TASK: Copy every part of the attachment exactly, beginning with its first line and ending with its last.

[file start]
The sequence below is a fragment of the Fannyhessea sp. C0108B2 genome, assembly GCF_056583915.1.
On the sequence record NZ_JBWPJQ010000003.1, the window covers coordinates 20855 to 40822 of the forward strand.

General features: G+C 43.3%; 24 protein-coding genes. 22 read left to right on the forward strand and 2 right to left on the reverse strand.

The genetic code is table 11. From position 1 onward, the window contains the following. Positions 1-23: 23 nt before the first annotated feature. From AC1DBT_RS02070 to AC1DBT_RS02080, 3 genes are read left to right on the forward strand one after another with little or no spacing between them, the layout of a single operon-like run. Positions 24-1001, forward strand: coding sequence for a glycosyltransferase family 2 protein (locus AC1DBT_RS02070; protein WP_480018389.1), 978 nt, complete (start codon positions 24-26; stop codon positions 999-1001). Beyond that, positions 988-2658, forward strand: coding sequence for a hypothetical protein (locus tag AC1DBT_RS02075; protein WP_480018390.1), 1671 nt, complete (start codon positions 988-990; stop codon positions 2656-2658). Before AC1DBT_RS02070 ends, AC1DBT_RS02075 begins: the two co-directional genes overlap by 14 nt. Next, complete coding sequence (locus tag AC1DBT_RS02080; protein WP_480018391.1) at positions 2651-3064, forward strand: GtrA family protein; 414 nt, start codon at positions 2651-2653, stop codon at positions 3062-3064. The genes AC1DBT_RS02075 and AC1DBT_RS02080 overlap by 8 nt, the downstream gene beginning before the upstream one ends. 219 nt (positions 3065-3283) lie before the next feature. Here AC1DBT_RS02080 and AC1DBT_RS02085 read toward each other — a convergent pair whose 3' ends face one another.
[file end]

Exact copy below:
The sequence below is a fragment of the Fannyhessea sp. C0108B2 genome, assembly GCF_056583915.1.
On the sequence record NZ_JBWPJQ010000003.1, the window covers coordinates 20855 to 40822 of the forward strand.

General features: G+C 43.3%; 24 protein-coding genes. 22 read left to right on the forward strand and 2 right to left on the reverse strand.

The genetic code is table 11. From position 1 onward, the window contains the following. Positions 1-23: 23 nt before the first annotated feature. From AC1DBT_RS02070 to AC1DBT_RS02080, 3 genes are read left to right on the forward strand one after another with little or no spacing between them, the layout of a single operon-like run. Positions 24-1001, forward strand: coding sequence for a glycosyltransferase family 2 protein (locus AC1DBT_RS02070; protein WP_480018389.1), 978 nt, complete (start codon positions 24-26; stop codon positions 999-1001). Beyond that, positions 988-2658, forward strand: coding sequence for a hypothetical protein (locus tag AC1DBT_RS02075; protein WP_480018390.1), 1671 nt, complete (start codon positions 988-990; stop codon positions 2656-2658). Before AC1DBT_RS02070 ends, AC1DBT_RS02075 begins: the two co-directional genes overlap by 14 nt. Next, complete coding sequence (locus tag AC1DBT_RS02080; protein WP_480018391.1) at positions 2651-3064, forward strand: GtrA family protein; 414 nt, start codon at positions 2651-2653, stop codon at positions 3062-3064. The genes AC1DBT_RS02075 and AC1DBT_RS02080 overlap by 8 nt, the downstream gene beginning before the upstream one ends. 219 nt (positions 3065-3283) lie before the next feature. Here AC1DBT_RS02080 and AC1DBT_RS02085 read toward each other — a convergent pair whose 3' ends face one another.